June 7, 2024

Intergenerational resistance: A conversation with two Tharu Adivasi activists

Watch Ramchandra and Sahvaniya Rana, belonging to two generations of the Tharu tribe in Uttar Pradesh, speak about activism and taking the movement forward.

2 min read
This is the second article in a 5-part series supported by the Rohini Nilekani Philanthropies. This series is focused on how nonprofits can continue to stay relevant to the youth communities they serve and improve their youth-centric programmes by learning from organisation perspectives as well as the lived realities of young people themselves.

View the entire series here.

The Dudhwa National Park was established in the heavily forested Lakhimpur Kheri district of Uttar Pradesh in 1977. And since then, the Tharu Adivasis have been fighting against eviction notices, which order them to empty their villages, and the forest department, which limits their access to forest resources such as medicinal herbs, wild grass, and wood from fallen trees.

As of 2024, the Tharu Adivasis’ resistance movement has entered its fifth decade. In this period, it has gone through many transformations. The Tharus have fought court cases and lost; organised under national forums such as National Forum for Forest People and Forest Workers; and eventually formed the Tharu Adivasi Mahila Mazdoor Kisan Manch, a people’s movement, through which they are continuing their struggle. Apart from the non-violent protests and agitations that have been common since the early days of the movement, the people also learned to make use of legal tools such as the Forest Rights Act (FRA), 2006, to demand community forest rights. The younger generation of Tharus now openly ask for the rights that are guaranteed to them as Indian citizens by the Constitution.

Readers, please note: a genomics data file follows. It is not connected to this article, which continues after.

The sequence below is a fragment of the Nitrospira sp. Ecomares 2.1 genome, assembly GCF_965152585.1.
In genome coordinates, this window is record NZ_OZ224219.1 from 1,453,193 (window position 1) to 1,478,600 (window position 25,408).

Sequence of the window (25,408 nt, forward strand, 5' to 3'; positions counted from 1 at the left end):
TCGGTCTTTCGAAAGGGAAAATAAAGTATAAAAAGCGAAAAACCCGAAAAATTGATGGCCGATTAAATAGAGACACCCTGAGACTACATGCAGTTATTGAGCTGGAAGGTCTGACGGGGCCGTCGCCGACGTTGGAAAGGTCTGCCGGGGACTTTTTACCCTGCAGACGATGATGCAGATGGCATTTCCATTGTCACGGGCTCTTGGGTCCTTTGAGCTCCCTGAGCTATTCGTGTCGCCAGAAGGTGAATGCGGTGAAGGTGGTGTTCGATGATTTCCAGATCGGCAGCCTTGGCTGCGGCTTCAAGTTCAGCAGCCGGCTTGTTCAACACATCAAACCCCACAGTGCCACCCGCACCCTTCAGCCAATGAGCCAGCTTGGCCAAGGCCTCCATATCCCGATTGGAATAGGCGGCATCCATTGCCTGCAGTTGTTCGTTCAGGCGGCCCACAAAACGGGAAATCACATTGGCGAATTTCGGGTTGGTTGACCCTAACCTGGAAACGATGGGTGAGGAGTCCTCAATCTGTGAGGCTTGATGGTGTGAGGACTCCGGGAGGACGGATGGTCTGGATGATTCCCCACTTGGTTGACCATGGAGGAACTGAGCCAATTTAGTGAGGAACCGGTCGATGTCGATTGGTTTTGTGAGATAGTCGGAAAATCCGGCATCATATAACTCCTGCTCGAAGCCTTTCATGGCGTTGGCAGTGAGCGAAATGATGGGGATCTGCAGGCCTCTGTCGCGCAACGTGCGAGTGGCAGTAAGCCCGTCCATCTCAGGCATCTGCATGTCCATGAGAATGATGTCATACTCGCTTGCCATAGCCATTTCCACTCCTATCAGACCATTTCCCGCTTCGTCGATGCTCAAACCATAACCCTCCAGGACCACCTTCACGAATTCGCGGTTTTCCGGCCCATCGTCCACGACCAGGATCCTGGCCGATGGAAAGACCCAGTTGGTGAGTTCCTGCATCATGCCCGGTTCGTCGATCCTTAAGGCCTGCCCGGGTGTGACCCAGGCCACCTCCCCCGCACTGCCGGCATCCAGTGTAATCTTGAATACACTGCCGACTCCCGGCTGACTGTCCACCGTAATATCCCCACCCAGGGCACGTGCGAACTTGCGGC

The resistance has become a tradition—passed on from one generation to the next. How did the older generation inspire young people to pick up the baton? What did young minds bring to the movement? And what have the two generations learned from each other? IDR spoke to Ramchandra, a 65-year-old activist who took the forest department to court, and Sahvaniya Rana, who is in her late twenties, has a degree in social work, and learned the ropes by accompanying her father to meetings and protests.

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Know more

  • Read this article to learn what it takes to secure forest rights under FRA.
  • Read this article to learn more about Tharu women’s struggle in Uttar Pradesh’s Lakhimpur Kheri district.
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Sahvaniya Rana-Image
Sahvaniya Rana

Sahvaniya Rana is the general secretary of the Tharu Tribal Mahila Mazdoor Kisan Manch. She has a master’s in sociology and is currently pursuing law.


Ramchandra has been the pradhan of Surma village located in the Lakhimpur Kheri district of Uttar Pradesh. He is a Tharu Adivasi and has been fighting for the forest rights of his community for over three decades. He is a member of the National Forum for Forest People and Forest Workers, and helped in the organisation of Tharu Adivasi Mahila Mazdoor Kisan Manch.